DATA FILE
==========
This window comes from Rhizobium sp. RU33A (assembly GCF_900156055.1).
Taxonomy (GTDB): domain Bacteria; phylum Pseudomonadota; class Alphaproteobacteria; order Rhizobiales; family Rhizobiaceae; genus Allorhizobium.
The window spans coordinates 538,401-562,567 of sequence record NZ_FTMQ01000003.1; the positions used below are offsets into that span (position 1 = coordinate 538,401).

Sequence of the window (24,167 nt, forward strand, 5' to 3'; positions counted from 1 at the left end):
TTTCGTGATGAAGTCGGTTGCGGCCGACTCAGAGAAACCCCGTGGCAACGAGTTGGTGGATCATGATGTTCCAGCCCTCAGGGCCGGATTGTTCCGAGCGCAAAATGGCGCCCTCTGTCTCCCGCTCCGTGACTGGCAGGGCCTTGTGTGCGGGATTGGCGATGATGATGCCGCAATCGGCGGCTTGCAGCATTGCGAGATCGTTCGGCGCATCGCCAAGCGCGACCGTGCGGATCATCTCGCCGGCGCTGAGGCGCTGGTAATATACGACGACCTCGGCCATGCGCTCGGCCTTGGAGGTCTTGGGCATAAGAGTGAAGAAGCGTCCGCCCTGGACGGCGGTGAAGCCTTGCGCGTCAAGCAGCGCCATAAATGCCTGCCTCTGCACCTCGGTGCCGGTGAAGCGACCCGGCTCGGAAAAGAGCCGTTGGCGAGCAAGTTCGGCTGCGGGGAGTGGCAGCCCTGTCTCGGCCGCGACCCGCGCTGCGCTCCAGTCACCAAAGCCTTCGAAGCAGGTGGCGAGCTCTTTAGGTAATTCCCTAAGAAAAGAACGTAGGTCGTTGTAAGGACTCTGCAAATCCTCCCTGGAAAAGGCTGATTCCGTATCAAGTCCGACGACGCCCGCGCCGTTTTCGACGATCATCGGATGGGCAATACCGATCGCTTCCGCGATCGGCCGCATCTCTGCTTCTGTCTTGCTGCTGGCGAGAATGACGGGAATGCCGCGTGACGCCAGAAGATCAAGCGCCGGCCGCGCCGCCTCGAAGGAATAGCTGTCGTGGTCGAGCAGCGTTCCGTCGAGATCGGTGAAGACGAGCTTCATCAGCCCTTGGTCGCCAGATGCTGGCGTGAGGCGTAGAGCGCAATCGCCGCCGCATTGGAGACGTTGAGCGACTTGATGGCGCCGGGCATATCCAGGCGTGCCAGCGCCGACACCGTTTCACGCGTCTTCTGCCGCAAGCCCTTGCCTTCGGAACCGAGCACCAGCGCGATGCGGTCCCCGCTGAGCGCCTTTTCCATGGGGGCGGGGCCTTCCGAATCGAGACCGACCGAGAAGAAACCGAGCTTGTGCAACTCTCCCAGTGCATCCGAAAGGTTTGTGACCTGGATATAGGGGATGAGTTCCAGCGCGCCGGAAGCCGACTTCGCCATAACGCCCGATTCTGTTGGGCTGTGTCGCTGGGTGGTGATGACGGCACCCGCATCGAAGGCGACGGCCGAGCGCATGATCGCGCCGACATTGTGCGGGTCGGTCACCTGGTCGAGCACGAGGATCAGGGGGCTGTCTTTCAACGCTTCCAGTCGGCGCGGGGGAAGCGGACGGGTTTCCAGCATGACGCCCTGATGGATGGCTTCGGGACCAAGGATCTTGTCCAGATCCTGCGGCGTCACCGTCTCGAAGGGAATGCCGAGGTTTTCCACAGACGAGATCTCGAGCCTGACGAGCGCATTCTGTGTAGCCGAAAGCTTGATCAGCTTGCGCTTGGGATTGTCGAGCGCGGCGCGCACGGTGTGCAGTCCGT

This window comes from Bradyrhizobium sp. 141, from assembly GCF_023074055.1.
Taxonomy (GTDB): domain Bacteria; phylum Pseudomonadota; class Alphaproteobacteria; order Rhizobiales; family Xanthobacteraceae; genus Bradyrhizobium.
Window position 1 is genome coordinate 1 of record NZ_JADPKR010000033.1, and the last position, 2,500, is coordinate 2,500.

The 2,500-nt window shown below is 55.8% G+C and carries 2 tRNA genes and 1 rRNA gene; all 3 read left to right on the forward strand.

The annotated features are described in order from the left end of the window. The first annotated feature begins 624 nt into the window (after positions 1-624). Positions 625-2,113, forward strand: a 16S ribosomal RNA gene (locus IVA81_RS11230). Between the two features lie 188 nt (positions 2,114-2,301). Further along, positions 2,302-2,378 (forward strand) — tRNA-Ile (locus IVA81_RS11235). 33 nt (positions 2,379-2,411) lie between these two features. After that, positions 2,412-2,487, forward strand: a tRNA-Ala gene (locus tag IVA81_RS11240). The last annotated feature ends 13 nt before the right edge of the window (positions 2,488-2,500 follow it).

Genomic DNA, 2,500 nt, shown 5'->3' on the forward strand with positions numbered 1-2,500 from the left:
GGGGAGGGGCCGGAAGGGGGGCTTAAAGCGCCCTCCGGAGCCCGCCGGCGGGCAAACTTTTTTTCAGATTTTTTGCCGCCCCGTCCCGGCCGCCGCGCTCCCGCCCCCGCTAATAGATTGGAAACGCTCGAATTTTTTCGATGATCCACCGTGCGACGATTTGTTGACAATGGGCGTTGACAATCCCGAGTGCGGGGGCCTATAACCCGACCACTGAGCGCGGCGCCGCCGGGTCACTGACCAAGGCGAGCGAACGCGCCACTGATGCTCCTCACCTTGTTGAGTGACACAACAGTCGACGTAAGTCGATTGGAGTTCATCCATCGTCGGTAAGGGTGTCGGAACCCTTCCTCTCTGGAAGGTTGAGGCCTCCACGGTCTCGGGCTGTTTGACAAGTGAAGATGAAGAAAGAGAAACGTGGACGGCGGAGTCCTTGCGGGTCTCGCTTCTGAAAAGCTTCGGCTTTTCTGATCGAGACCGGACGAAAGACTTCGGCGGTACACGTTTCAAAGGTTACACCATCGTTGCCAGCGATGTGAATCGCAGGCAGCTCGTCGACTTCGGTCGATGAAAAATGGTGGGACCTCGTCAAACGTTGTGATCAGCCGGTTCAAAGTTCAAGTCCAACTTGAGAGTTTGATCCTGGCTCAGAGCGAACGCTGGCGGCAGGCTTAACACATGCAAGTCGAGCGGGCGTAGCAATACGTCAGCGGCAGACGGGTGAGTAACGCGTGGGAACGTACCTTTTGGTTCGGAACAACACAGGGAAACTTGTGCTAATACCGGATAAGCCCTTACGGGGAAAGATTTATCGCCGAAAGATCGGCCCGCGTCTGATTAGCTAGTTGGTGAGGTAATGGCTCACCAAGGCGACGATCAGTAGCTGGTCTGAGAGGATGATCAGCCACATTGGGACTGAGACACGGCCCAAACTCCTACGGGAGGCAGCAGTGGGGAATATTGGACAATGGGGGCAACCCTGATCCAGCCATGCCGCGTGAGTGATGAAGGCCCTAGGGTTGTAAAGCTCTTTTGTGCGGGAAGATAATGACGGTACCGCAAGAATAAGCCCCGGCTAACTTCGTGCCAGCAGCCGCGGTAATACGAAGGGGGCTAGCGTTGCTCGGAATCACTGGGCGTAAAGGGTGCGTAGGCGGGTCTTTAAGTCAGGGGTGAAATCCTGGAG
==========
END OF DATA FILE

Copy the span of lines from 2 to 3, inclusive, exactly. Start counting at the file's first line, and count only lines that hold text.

Taxonomy (GTDB): domain Bacteria; phylum Pseudomonadota; class Alphaproteobacteria; order Rhizobiales; family Rhizobiaceae; genus Allorhizobium.
The window spans coordinates 538,401-562,567 of sequence record NZ_FTMQ01000003.1; the positions used below are offsets into that span (position 1 = coordinate 538,401).